So much of life is ordinary.
In Part 1 of this series, I gave some practical ways to speak the gospel, focusing on core doctrines and implications. In Part 2, I would like to talk about some of the contexts for speaking the gospel with people, as well as helpful things to remember.
Ordinary Moments with Immortal Souls
I mention this point first out of importance. So much of life is ordinary, filled with seemingly insignificant, trivial moments that make up the rhythms of our lives. The gospel needs to be spoken into this everyday space of our lives. I believe the Holy Spirit works mightily when we speak the good news of Jesus in the midst of our humdrum routines. As well, we need to remember that in many of these ordinary moments, we have interactions with people. According to C.S. Lewis, these commonplace moments with people are weighted with glory. People are not just random humans; they are immortal souls with earthly stories and eternal destinies. It is sobering and humbling to be aware of this reality in our disciple-making. Our encounters with people in everyday life may seem ordinary, but our interactions with them have far-reaching implications. Let us speak the gospel often to people who so desperately need to hear it.
Speak the Gospel Proactively
Typically, we speak the gospel reactively to situations, rather than proactively. But, there is a need for both. Reactive speaking is responding to a situation where someone is sharing about a sin or difficult circumstance. We bring the truth of the gospel to bear upon their situation. With proactive speaking, we are not waiting for someone to confess sin, but speaking the gospel as a blessing or encouragement. Even when it’s been a rather heavenly day in the Hiebert house, I often remind my kids of how much Jesus loves them, died for their sin and resurrected to new life. I am still learning how to do this well with adults. My speaking tends to be more responsive in adult situations, rather than proactive. We need to have the gospel spoken in both ways, because we don’t want to teach people that the gospel is a mere doctrinal band aide we apply to our sin and pain. It speaks passion, comfort, depth and strength into any situation, bad or good.
Speak to Yourself, Family, Community
Here are a few things to remember when speaking the gospel in everyday life. First, we need to speak the gospel daily to ourselves. You will not be able to lead other people in this unless you are first leading yourself. This is an aspect of my discipleship which I have been greatly convicted. In morning-prayer, commuting in the car, during breaks between projects, before sleep, I have been practicing this discipline. It has been powerful for my own discipleship, because I’m constantly reminding myself of how much God loves and accepts me in Christ alone, regardless of how my day is going.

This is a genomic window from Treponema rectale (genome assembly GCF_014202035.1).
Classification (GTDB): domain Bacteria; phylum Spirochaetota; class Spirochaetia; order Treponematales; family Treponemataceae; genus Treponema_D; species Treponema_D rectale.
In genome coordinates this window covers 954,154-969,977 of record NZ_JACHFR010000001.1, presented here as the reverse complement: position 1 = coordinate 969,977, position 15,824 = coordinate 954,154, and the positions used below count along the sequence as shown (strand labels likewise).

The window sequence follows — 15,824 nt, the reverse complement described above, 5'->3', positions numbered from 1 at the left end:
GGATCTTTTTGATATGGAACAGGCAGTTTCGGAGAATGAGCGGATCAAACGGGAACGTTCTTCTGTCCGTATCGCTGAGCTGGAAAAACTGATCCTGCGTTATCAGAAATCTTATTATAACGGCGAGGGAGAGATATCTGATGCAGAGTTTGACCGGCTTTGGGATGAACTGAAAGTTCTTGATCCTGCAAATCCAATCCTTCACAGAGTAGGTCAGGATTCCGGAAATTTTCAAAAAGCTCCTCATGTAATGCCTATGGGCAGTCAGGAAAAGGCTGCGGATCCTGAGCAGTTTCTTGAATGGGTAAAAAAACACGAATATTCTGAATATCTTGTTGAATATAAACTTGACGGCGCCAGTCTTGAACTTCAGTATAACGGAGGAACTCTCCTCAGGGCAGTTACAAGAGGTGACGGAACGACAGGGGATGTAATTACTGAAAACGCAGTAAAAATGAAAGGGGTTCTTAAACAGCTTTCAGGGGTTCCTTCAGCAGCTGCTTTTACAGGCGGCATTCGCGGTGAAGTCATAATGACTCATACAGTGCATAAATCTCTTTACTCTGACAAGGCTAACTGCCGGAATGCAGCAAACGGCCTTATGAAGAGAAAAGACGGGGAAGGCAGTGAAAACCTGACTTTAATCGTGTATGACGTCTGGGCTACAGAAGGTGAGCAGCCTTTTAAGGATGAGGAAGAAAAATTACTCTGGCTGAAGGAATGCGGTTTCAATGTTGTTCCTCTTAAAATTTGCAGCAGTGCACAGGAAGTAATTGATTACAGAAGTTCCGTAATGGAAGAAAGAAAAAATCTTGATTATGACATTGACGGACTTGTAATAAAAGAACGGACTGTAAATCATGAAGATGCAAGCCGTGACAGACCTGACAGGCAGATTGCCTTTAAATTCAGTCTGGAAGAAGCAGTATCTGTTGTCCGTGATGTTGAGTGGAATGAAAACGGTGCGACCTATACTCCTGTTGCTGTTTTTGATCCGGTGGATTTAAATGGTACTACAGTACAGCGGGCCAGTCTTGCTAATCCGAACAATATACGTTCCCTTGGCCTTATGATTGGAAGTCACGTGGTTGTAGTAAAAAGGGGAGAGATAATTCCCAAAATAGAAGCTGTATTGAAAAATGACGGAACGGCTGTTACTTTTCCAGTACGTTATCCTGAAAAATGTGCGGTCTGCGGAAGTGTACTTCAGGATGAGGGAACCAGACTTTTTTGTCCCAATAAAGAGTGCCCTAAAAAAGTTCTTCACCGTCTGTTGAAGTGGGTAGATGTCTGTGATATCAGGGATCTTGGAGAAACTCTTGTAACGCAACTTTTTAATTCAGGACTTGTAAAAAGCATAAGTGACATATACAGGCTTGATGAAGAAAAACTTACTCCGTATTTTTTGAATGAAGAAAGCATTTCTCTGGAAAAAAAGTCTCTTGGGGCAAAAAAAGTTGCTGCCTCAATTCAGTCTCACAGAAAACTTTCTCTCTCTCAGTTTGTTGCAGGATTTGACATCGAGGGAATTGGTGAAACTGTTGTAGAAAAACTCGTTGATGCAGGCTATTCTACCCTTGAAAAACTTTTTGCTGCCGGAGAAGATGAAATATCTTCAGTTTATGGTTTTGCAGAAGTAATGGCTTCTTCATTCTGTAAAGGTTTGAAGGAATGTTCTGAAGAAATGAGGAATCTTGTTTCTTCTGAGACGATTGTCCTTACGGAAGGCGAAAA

Speak the gospel to your spouse and kids (or close friends if you are single). Spouses are the most intimate form of community, and they are called to mutually shepherd each other. As a parent you are called to raise your children up in Christ. Part of that task is teaching them the Christian language of the gospel. If children primarily learn a language from their parents, who are naturally speaking it in the home, then the best way to teach them the language of the gospel is by speaking it to them often.
We need to be speaking the gospel actively with our missional communities or community groups, and encourage them to do the same with each other. I have done this with our missional community, and I believe it has greatly affected their discipleship. I want them to, like Jeff Vanderstelt’s Gospel Fluency, be able to think and speak fluently with gospel-language and worldview, both for their own growth and the growth of other believers.
Organic, Not Mechanical
Finally, speaking the gospel with each other is not meant to be a mechanical exercise, as if you have to make it sound exactly right for it to work. You want it to be genuine and organic, not canned. When I’m speaking the gospel, I try to keep it simple, straightforward and as relevant as possible to the moment. I am not worried about getting all the words right, or whether I distinguish accurately between each doctrine. And you don’t want the gospel to sound cute or cheeky. It is universal, living truth that contains transformative power. Speak it with confidence and courage. There have been numerous times when someone is sharing with me honestly how life is going for them, and there is not much time to work through their struggles (everyday life moments usually last only a few minutes anyway), the only encouragement I think to give them in that moment is how deeply our heavenly Father loves them and cares for them. For example, at one of our recent missional community gatherings, one of our leaders was tearful toward the end, as he sensed the work of the Holy Spirit. I asked him if his tears were from joy or sadness, and he said mostly joy. I then felt compelled to speak the gospel to him and just simply proclaim how much Jesus loves him and cares for him because of his death and resurrection. Even in peaceful moments, the gospel gives us the most comforting words to hear.
 In his Epistles Paul the Apostle will often provide multiple truths of the gospel written as one long sentence, instead of individual sentences or statements distinguishing each doctrine. See Eph 1:3-6 and Titus 3:4-7 for example. For Paul, the gospel is so multi-faceted and overwhelming that he cannot help but combine multiple elements of the gospel in one thought.